Boothe opposes open container bill

Published 12:00 am Friday, February 11, 2000

Staff Writer

Tossing back a cold one while riding in the backseat could soon be illegal in the state of Alabama.

This week, the House Judiciary Committee approved an open container bill that would make it illegal to possess an open alcoholic beverage in the passenger compartment of a vehicle even if no one is drinking it. If the law passes, violators could be fined up to $500.

Sign up for our daily email newsletter

Get the latest news sent to your inbox

The penalty would apply to the driver or any passenger in a vehicle on a road or right-of-way. Professional bus drivers and their passengers, as well as those in motor homes, will be exempt.

Rep. Nelson Starkey, D-Florence, who is sponsoring the bill, said he is not sure what would happen if a bottle is thrown in the back before a law enforcement officer approached the driver.

"I guess you can get away with that," Starkey said. "That’s sort of like buckling your seat after they pull you over."

Open containers will include cups of liquor and beer. However, open containers of alcohol, such as bottels with broke seals, can be carried in the trunk, truck bed or rear compartment of a sport utility vechicle.

Rep. Alan Boothe, D-Troy, didn’t like it when the legislation came up last year and he still doesn’t like it. In 1999, the same issue passed the House, but died in the Senate.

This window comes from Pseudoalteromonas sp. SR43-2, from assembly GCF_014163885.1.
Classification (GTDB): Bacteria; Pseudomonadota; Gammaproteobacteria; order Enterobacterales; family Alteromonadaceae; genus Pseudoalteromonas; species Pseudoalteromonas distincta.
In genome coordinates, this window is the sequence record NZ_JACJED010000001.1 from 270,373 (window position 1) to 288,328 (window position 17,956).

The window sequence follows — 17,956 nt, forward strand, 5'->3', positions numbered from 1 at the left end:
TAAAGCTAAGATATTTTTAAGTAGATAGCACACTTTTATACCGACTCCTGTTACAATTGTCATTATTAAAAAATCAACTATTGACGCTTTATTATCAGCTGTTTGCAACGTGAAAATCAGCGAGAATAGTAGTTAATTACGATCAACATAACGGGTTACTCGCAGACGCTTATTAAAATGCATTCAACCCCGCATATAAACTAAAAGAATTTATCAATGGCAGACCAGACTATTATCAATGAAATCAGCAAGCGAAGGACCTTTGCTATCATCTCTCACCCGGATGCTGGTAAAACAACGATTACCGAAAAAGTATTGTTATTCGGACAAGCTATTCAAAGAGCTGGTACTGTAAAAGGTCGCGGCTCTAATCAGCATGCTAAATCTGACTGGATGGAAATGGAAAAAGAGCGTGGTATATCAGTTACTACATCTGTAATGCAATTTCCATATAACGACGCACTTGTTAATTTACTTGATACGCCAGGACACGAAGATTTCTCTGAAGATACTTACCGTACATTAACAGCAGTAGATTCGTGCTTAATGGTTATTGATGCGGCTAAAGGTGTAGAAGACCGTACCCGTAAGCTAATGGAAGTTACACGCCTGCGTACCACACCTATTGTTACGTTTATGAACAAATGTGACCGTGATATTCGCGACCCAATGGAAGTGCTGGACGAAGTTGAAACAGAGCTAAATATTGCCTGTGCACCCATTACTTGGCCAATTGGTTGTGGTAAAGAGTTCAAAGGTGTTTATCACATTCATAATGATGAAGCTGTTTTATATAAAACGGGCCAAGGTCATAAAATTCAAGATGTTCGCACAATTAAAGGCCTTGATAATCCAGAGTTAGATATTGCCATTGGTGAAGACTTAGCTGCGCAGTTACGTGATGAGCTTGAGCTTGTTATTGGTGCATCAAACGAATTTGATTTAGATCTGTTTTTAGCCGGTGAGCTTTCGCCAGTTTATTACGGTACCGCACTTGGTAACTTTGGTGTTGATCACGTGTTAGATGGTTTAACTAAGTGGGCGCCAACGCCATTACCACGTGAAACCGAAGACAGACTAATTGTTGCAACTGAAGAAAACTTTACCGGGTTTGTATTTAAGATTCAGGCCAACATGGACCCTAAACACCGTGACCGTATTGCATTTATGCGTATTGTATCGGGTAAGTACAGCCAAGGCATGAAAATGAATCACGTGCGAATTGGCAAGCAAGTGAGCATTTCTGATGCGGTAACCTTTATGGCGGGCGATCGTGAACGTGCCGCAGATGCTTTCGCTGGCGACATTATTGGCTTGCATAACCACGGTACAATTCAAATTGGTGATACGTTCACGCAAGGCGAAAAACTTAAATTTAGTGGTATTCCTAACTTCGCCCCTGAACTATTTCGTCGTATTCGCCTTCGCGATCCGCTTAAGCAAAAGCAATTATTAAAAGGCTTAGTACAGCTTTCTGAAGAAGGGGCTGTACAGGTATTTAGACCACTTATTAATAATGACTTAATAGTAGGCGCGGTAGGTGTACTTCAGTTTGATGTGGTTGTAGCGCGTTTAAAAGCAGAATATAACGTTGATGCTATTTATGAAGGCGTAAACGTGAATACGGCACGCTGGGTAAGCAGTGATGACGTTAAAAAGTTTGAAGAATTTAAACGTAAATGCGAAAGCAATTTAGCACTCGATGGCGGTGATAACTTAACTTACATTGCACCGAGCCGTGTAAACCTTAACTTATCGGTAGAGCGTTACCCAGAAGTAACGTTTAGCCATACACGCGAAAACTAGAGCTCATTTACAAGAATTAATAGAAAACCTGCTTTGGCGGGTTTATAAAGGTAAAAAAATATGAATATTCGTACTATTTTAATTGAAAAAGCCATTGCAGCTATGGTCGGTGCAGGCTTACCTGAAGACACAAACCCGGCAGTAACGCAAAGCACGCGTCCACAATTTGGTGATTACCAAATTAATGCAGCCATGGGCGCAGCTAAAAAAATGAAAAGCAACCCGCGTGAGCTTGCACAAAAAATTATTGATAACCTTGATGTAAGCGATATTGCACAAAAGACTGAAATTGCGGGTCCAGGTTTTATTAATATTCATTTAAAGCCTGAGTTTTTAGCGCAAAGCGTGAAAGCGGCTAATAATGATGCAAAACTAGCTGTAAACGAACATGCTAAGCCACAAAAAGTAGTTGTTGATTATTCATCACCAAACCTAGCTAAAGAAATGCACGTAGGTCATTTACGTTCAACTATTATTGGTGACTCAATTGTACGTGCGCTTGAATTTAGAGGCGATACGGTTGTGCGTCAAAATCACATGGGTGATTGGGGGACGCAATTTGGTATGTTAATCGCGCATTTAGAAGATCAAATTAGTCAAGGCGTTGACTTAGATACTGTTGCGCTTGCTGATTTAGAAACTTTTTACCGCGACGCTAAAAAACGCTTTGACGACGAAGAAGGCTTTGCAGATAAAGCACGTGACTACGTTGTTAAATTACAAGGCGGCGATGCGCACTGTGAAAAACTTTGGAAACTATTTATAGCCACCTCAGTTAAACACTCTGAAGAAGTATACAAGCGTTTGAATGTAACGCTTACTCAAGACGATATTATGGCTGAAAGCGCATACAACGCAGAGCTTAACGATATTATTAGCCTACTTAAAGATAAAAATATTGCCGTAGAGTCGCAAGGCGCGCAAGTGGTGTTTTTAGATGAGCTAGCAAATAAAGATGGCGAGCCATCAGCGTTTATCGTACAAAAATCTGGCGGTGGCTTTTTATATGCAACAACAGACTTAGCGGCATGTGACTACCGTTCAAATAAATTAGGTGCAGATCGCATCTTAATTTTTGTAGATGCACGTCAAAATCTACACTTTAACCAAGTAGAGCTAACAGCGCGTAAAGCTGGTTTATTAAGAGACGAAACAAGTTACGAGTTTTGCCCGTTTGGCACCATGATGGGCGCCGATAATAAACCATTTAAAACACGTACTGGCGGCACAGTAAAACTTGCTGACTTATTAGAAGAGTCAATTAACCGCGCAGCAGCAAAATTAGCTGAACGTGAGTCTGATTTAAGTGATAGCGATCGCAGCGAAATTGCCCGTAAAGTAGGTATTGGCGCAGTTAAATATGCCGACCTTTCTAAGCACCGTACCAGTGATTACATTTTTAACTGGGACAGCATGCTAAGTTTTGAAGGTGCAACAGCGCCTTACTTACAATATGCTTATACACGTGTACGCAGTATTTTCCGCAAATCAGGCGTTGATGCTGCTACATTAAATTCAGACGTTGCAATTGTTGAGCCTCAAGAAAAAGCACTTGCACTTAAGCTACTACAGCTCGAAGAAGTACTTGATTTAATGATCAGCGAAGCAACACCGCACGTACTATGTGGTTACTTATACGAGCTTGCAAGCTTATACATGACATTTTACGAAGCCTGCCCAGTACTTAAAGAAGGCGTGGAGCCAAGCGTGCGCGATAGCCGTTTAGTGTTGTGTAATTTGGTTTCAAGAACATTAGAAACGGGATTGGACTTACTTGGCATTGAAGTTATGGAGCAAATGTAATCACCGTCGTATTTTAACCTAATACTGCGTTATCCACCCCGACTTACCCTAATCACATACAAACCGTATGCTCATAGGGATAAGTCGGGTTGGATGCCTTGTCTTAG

"I’ve got some problems with this," Boothe said of the open container law.

Boothe, who is chief of the Troy State University Police Department, said the legislation would punish those who are being responsible by having a designated driver.

"We encourage students to have a designated driver," Boothe said. "We need to be sure we’re not penalizing programs that encourage responsibility."

He said "putting a responsible person in jail" because he or she is driving intoxicated sorority or fraternity members is not right.

But, not everyone feels the same way.

Mary Hasselwander, a spokeswoman for the Department of Public Safety, said that state department is supporting the bill.

"Anything that would keep highways safer is something we would be in support of," Hasselwander said.

"That’s what we’re here for ­ to keep the people safe."

According to a member of the Judicary Committee the reason for the legislation is because the Alabama Department of Transportation stands to lose $10 million in federal dollars if the state does not conform to federal guidelines.

Florida, Gerogia and Tennessee are among 28 states that have open container laws; however, the laws in Georgia and Tennessee only apply to drivers.

Dry counties in Alabama have similar statutes on their books, but passage of the law would make open containers illegal anywhere in Alabama.

The bill will go to the House for debate as early as next week.